Behind air-tight doors in a lab in a southern French city, scientists in protective coveralls wage war against a fingernail-sized danger.
Lurking in net cages is their foe: the Asian tiger mosquito, capable of spreading dengue fever and other tropical diseases in temperate Europe.
First spotted in Albania in 1979, the black-and-white striped invader has gained a foothold on Europe’s Mediterranean rim and is advancing north and west, according to captors’ reports.
Colonies are established in 20 European countries, in moderate climes as far north as Germany, Belgium and the Netherlands.
“The risk of disease is very low but it is growing,” entomologist Jean-Baptiste Ferre told AFP at France’s leading mosquito-control institute.
“The more mosquitoes there are, the higher the risk.”
The Asian tiger mosquito — Latin name Aedes albopictus — can spread many kinds of viruses.
They include dengue, which can result in a deadly haemorrhagic fever, as well as West Nile virus, St. Louis encephalitis and a painful disease of the joints called chikungunya.
A. albopictus transmits the virus by taking blood from a sick person and handing on the pathogen the next time it takes a meal.
The worry is that the insect will spread disease in Europe by biting infected people arriving from tropical countries where the viruses are endemic.
In 2007, the tiger mosquito caused a home-grown outbreak in Italy of chikungunya, and in 2010, 10 locally-transmitted cases of dengue occurred in Croatia.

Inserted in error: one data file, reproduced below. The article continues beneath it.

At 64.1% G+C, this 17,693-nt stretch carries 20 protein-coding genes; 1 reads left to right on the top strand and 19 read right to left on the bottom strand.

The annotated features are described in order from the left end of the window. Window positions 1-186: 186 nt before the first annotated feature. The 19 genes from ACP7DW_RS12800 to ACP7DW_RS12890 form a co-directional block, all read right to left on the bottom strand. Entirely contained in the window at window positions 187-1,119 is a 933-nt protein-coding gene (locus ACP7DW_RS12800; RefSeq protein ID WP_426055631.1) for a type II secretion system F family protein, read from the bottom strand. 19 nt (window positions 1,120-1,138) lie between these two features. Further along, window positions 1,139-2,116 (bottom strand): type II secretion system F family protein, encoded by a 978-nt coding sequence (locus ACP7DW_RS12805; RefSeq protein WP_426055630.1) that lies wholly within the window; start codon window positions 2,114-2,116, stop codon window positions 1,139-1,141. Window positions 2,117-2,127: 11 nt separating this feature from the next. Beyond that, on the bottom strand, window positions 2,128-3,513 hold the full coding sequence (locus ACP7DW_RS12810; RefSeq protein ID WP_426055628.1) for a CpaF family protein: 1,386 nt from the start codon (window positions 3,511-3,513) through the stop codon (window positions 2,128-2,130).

That same year, two cases of each disease surfaced in southern France, prompting the alarm bells to ring loudly.
From Montpellier, Ferre and his colleagues at the Entente Interdepartementale pour la Demoustication en Mediterranee (EID) monitor the spread with some 1,500 traps dotted around France, luring mosquitoes to lay their eggs.
These provide insights into how A. albopictus is adapting to European life, with its varied habitats and cooler climate.
Ferre points to maps that begin in 2004, when a tiny red dot represented the first settling of albopictus in France around Menton, near the Italian border.
Year by year, the dot grows into red tentacles that probe north and west.
The insect has a flight range of only about 200 metres (yards), so it hitch-hikes a ride in cars, trucks and traded goods.
With climate change, “further expansion is probable,” the journal Vector-Borne and Zoonotic Diseases warned this year.
That assessment is supported by scientists at Britain’s University of Liverpool who point to warming trends in the Balkans and northwestern Europe.
Asian tiger mosquitoes are aggressive and robust, able to breed prolifically in their short, 10-day lives.
Feeding during the day, they can bite several people in quick succession, and their offspring can hatch even after long periods without water.
Worse, the insect is a stealthy urban dweller.
It does not need large, open bodies of water to reproduce, for it can lay its eggs in small, water-holding receptacles such as flowerpots, toys and blocked gutters, and this makes it much harder to fight.
Since May this year, surveillance in France has thrown up 267 suspected dengue and chikungunya cases among people who had arrived from abroad, said EID project coordinator Gregory Lambert.
The institute sometimes launches pre-emptive strikes if this can prevent the mosquitoes from spreading disease locally.
It orders out insecticide trucks that spray streets in a 200-metre (650-foot) radius around the area where a case is notified.
The operations take place before dawn, while most people are still in bed.
“The imperative is to kill the mosquitoes before they transmit the disease,” said Lambert.
The war is unrelenting.
“It is impossible to kill them all,” said Anna-Bella Failloux of France’s Pasteur Institute, one of the world’s top centres for infectious disease.
“Even if there is no mosquito around you, you still have eggs somewhere, waiting for the next rain.”